Thursday, January 28, 2010

A Glance at Haiti Developments 16 Days After Quake

A glance at developments Thursday in Haiti 16 days after a 7.0-magnitude earthquake devastated the capital, Port-au-Prince, and left an estimated 200,000 dead throughout the country:


Hundreds of thousands of people remain in need of food and shelter, the United Nations says.

The U.N. World Food Program says it has delivered more than 4 million rations, equivalent to more than 13 million meals, to some 500,000 people. But it projects that 2 million Haitians need food aid. Thousands of stoves also are required to switch from ready-to-eat meals to rice and beans.

An estimated 200,000 family-size tents are needed as temporary shelter for the homeless, international agencies say, but only a fraction of that number are in Haiti or on their way.


Many thousands of Haitians who have undergone amputations or other surgeries are in critical need of postoperative care, international health agencies say.

Medical teams are reporting a growing caseload of diarrhea among survivors, and cases of tetanus and suspected cases of measles in Leogane, west of Port-au-Prince. The aid group Doctors Without Borders says the psychological impact of Haiti's earthquake on its victims is becoming more apparent.


U.S. troops created three small artificial beaches in Port-au-Prince's harbor to begin offloading containers from commercial ships to help expedite the aid flow. The U.S. military expects to expand that capacity to 500 containers a day next week, from the current 200 containers.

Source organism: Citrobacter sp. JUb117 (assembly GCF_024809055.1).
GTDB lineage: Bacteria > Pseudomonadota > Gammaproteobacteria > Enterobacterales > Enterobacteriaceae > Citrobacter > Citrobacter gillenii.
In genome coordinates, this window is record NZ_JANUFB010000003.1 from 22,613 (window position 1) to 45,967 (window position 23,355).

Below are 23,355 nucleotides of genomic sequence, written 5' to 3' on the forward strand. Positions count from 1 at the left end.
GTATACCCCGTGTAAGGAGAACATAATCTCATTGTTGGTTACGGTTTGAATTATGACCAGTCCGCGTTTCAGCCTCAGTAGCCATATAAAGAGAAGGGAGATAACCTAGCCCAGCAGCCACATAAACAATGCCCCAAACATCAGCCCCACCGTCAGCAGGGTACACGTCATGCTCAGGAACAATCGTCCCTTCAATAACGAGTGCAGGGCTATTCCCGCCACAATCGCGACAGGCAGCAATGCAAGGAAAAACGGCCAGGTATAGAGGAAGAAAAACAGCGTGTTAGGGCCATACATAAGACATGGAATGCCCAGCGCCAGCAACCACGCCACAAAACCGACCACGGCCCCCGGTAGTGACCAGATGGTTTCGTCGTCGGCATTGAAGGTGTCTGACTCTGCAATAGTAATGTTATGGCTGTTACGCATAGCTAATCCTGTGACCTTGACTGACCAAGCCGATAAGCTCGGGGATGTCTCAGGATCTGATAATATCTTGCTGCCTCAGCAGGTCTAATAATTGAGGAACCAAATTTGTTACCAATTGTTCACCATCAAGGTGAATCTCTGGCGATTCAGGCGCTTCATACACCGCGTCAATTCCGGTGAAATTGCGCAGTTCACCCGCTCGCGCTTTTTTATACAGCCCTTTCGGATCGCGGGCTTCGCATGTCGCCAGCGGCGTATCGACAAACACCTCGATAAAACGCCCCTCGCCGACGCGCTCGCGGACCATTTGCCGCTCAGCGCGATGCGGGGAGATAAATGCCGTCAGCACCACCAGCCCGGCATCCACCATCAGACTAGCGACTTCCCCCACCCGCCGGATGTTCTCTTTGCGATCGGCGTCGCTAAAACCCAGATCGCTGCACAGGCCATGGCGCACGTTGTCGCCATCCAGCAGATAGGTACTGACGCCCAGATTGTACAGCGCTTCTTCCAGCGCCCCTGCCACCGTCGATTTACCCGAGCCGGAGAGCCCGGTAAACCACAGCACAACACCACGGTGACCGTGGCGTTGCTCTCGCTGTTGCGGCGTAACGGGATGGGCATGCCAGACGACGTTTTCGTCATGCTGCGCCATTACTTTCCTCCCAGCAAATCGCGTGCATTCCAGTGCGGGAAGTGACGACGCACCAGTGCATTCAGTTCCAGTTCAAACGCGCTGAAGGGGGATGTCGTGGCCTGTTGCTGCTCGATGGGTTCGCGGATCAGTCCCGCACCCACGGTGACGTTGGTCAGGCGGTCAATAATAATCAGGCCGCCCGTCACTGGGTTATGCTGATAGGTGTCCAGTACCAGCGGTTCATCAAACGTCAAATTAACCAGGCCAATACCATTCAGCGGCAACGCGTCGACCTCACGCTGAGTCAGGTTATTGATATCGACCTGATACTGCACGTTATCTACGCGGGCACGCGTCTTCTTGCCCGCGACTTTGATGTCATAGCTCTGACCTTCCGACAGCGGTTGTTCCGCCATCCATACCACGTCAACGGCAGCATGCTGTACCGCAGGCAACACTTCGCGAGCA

At the same time, the military said an aftershock Wednesday appears to have further damaged one of the piers in Port-au-Prince's regular civilian port, foreclosing the possibility of putting it back in service.


About 200 people attended an emotional memorial service for the 61 United Nations staff members -- including Haiti mission chief Hedi Annabi -- who were killed in the quake when the U.N. mission headquarters collapsed in Port-au-Prince. A total of 179 U.N. employees remain unaccounted for.


The U.S. Army has begun clearing rubble from downtown Port-au-Prince, where perhaps 90 percent of the buildings were destroyed or damaged by the quake.

France has offered to rebuild Haiti's historic National Palace, Radio Metropole reported.

Source: NY Times

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